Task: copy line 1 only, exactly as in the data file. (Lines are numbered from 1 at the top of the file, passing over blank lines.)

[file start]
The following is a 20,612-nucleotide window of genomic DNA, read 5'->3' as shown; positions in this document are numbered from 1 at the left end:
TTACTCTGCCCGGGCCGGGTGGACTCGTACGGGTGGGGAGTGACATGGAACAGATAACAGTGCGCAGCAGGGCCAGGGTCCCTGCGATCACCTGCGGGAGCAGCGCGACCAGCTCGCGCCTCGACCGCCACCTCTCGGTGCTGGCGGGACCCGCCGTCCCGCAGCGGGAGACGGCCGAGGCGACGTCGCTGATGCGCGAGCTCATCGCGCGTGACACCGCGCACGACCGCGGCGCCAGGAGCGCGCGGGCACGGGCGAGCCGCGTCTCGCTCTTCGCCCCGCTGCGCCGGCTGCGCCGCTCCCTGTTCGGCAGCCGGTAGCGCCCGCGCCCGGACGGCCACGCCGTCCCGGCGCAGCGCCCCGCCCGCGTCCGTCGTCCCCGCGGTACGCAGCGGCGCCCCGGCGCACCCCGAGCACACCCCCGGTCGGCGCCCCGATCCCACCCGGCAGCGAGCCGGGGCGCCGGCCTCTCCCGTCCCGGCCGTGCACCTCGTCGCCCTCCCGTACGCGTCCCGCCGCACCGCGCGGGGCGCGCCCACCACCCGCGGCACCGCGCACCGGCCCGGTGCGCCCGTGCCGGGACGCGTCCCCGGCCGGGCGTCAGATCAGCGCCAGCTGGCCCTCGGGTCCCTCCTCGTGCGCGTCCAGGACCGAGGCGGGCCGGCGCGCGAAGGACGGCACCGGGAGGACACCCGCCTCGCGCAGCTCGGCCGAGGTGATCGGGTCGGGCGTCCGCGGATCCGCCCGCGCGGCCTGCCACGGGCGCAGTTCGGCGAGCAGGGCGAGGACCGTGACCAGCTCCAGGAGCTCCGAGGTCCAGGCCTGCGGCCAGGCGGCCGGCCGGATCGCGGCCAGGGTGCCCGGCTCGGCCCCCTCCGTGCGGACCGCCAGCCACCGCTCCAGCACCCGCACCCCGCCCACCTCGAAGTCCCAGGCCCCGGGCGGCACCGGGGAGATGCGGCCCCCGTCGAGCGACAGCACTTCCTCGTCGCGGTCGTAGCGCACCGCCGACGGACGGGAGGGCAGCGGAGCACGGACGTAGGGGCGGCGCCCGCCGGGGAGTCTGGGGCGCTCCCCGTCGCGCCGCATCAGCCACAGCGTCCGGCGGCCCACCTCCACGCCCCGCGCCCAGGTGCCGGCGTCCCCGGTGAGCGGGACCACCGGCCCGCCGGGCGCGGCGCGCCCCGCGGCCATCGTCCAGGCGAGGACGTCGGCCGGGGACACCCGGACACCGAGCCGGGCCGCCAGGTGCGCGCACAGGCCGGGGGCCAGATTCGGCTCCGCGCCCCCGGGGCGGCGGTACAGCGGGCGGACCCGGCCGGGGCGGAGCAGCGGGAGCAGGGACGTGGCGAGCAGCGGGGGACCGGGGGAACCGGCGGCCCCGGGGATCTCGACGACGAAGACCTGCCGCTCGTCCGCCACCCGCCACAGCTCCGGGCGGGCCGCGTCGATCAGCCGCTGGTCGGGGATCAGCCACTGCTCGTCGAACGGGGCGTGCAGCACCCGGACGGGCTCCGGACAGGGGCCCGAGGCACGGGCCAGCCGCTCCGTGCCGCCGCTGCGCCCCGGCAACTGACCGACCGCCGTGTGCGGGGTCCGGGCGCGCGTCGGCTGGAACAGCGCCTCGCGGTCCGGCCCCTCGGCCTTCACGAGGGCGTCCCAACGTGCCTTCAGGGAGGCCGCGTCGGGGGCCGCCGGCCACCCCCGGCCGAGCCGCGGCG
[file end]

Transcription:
The following is a 20,612-nucleotide window of genomic DNA, read 5'->3' as shown; positions in this document are numbered from 1 at the left end: